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    Ive got on order 5 litres of Agfa bleach, and for fix? Might mix my own up, depending on the price of sodium thiosulphate at the pool supply store, or whether its cheaper to get universal fix, or whether my current fix works on colour films (doesnt state active igredient on bottle).

  7. #7
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    Well, I can see the difference between a bleach - fix and a blix. Sorry, but then whatever makes you happy is ok.

    As for using powdered kits - don't. The films need ammonium thiosulfate to fix out the silver salts properly and in a reasonable time.

    I say the blix "may" work because the reaction goes to completion (sometimes) and a long blix can remove most all silver in some cases. Fast films are harder to blix than slow films for example, or high iodide films are hard to blix. The argument comes from addenda and iodide in films that prevent blixing from going efficiently. In some films, the color droplets surround silver metal and protect them from blix but the bleach can get through more easily.

    PE

  8. #8
    Ian Grant's Avatar
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    Strangely I was mainly processing faster E6 films, initially 400 ISO then when introduced the specialist P800/1600 films from Kodak & Fuji. These were optimised for push processing and I found it better to process my own than send them to a lab in the nearest city.

    I started using the Photocolor Chrome 6 kits very soon after their release and they had been vigorously tested. There were concerns not long after because the Blix's in some competitors kits being imported from the US were found to be inefficient in magazine tests, it didn't need a chemist to spot this either.

    I know that Ilford had tested the Photocolor C41 & E6 products and had found no problems, at the time they were selling re-badged colour films under the Ilford brand name, I still have an unprocessed roll of Ilfochrome (E6). Silver retention is one key issue they'd have tested for.

    While I agree with Ron that a Blix may not be theoretically ideal, some better designed Blix's are quite different and work extremely well. I have seen the difference between poorly blixed film C41 & E6 and a well blixed or/bleached then fixed film and can spot the difference. I've also seen comparative tests done using a Chrome 6 kit & a Commercial (high quality) E6 lab and no-one could spot the differences.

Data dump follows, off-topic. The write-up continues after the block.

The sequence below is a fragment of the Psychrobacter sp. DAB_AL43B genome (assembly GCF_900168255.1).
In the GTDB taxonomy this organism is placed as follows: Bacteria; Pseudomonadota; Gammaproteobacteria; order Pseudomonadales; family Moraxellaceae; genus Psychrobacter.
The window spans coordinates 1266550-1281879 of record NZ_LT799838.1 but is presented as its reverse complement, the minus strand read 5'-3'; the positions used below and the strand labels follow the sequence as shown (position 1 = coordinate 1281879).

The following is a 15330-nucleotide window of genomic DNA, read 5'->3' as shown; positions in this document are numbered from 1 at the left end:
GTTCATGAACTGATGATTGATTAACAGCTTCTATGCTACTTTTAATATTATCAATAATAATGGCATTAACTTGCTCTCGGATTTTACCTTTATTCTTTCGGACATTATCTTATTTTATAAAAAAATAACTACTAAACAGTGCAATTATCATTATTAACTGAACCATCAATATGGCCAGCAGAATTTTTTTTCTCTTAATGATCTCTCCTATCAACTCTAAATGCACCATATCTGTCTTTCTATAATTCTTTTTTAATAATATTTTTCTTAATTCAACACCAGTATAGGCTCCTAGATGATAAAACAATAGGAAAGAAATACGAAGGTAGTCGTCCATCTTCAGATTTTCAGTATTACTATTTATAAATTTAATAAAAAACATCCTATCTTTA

In answer to Jack's question regarding fading, I've only seen it with slides that have been very extensively projected. I've not noticed any fading in E4 or E6 films both commercially and self processed and many are over 30 years old. I started processing E4 films around 1972 (E3 type kits).

    However without a reference to compare to slight fading might go unnoticed. Harrods store in London had backlit photographs (Duratrans or similar) alongside the lifts on each floor, even after a day if they changed one image in a set they had to change them all as the fading was already just noticeable. Leave a slide in a projector for 6 hours and it will be quite significantly faded.

    Ian

  9. #9
    Jeff L's Avatar
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    This is a great thread. I can see that I'll need to be doing my own C41 soon. Thanks guys.
    Jeff

  10. #10
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    I say use what works for you (or what appears to work in this case).

    I ask a question though....

    Don't you think that Fuji, Kodak and Agfa would have come out with a blix for films if it were possible in a reliable fashion? It would be a big selling point, eliminating one step and a few extra bottles. But, they have not. There must be some reason, right? Well, there you are. I know the reasons and I know how to get around them. All I can do is suggest that you see the patent on this subject. I've referred to it and given the # so many times I should remember it, but I do not. That gives as much explanation as is usual in a patent.

    PE